Introduction: Dangerous Rise of Oceans (02:10)
This brief overview of rising ocean levels orients viewers with excerpts from the upcoming program.
Great Southern Ocean (02:45)
The Southern Ocean holds forty percent of ocean carbon dioxide. The Circumpolar Current is the largest ocean current; plunging currents absorb CO2 below the surface. Scientists gather data to monitor the Southern Ocean.
Argo Data (02:29)
Data shows that the Southern Ocean absorbs more heat than the rest of the globe. Lower salinity levels, due to ice sheet melt, is cause for concern.
Plankton is important to ocean life and global carbon dioxide levels. Ocean warming reduces plankton in the ocean.
Great Barrier Reef (03:33)
Bernice Notenboom travels to the Heron Island Research Station to explore coral reefs with Prof. Ove Hoegh-Guldberg. Heron Island Research Station scientists study the role of coral reefs in the ocean system.
Coral Triangle (03:56)
Coral responds negatively to rising sea temperatures. Learn how coral colonies grow. Explore the Great Barrier Reef with Notenboom.
Coral Tipping Point (03:12)
Increased ocean temperatures and carbon dioxide levels are harmful to coral. A team of scientists is developing an early warning system to monitor the oceans.
Coral Predictions (05:15)
Professor Ove Hoegh-Guldberg's developed replicas of oceans past and future. He discusses the worst case scenario of global warming.
Symbiotic Relationships (03:14)
The reefs are losing plants and animals that serve functional roles. Reefs are in cooperative relationships with tiny algae.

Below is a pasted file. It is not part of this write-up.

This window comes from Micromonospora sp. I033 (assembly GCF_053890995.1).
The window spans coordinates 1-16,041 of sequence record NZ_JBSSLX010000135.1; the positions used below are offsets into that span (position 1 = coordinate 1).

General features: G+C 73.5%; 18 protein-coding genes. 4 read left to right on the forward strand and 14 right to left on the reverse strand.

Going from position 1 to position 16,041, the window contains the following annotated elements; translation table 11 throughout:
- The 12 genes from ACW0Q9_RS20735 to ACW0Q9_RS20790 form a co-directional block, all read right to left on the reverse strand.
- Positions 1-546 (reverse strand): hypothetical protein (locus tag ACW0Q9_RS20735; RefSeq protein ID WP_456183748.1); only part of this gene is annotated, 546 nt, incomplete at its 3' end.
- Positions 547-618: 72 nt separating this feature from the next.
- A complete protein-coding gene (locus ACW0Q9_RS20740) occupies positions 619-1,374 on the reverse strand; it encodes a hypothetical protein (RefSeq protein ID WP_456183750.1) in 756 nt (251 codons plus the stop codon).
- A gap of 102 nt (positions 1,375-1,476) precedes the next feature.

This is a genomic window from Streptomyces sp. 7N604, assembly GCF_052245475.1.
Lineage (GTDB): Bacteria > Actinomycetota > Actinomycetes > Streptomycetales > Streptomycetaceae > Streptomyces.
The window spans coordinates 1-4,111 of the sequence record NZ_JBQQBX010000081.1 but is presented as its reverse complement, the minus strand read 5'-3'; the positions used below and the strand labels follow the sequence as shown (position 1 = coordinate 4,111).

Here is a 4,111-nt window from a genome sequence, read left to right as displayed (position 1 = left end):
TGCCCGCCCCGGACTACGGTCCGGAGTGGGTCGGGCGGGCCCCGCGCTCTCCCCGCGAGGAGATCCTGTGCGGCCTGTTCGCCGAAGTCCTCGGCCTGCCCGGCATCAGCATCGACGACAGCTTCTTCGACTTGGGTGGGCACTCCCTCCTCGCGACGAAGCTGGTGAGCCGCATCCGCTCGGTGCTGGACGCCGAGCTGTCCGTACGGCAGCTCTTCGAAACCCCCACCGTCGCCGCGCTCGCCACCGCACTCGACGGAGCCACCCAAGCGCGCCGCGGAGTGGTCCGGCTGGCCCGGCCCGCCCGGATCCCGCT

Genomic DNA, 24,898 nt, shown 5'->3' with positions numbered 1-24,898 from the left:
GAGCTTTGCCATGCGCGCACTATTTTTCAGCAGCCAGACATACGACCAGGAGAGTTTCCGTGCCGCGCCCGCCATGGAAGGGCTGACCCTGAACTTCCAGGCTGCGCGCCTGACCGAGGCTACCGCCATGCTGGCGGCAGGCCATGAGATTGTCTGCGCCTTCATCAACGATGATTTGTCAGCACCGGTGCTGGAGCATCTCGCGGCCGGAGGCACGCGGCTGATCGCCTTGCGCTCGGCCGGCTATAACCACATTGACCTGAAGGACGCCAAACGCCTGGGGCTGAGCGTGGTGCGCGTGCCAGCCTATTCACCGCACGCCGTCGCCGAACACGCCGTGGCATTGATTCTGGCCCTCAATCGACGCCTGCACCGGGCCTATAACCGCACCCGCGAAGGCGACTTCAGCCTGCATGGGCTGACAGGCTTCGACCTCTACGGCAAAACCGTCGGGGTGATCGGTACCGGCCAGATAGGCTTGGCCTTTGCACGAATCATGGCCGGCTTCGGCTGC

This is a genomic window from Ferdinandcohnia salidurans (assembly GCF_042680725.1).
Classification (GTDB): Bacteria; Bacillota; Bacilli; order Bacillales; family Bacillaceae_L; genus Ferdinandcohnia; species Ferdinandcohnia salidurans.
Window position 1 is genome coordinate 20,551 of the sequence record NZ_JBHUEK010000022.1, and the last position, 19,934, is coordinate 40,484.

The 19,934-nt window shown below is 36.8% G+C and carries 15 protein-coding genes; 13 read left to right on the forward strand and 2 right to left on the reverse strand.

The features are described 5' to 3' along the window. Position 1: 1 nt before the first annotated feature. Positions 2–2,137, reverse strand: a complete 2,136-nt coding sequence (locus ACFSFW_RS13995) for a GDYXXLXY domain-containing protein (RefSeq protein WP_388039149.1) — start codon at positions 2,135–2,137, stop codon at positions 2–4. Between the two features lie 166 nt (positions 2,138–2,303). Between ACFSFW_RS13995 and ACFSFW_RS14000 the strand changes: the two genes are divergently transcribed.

Australia's Vulnerability (03:40)
Australia is particularly susceptible to climate change. Weather patterns in the changing climate are not favorable.
Tuvalu Under Threat (04:53)
As the ocean temperature rises, storms and sea level increase. This island nation could cease to exist if ocean levels continue to raise.
Tuvalu Residents (02:53)
Notenboom talks with residents about climate change and how it affects their lives. They consider the possibility of being forced to leave the island.
Tuvalu Food (04:15)
Notenboom attempts spear fishing with local fishermen; a storm moves in. Climate change hinders the island inhabitant's ability to farm. Much of the island now relies on imported food.
Tuvalu King Tide (02:39)
The local meteorologist noticed an increase in storm intensity in the last ten years. Tuvalu residents prepare to weather the coming storm and king tide.
Point of No Return (02:35)
Review critical climate change discussed in this film and how it affects the oceans. Explore potential actions that may help combat these changes.
Credits: Dangerous Rise of Oceans (00:48)
Credits: Dangerous Rise of Oceans
For additional digital leasing and purchase options contact a media consultant at 800-257-5126 (press option 3) or email@example.com.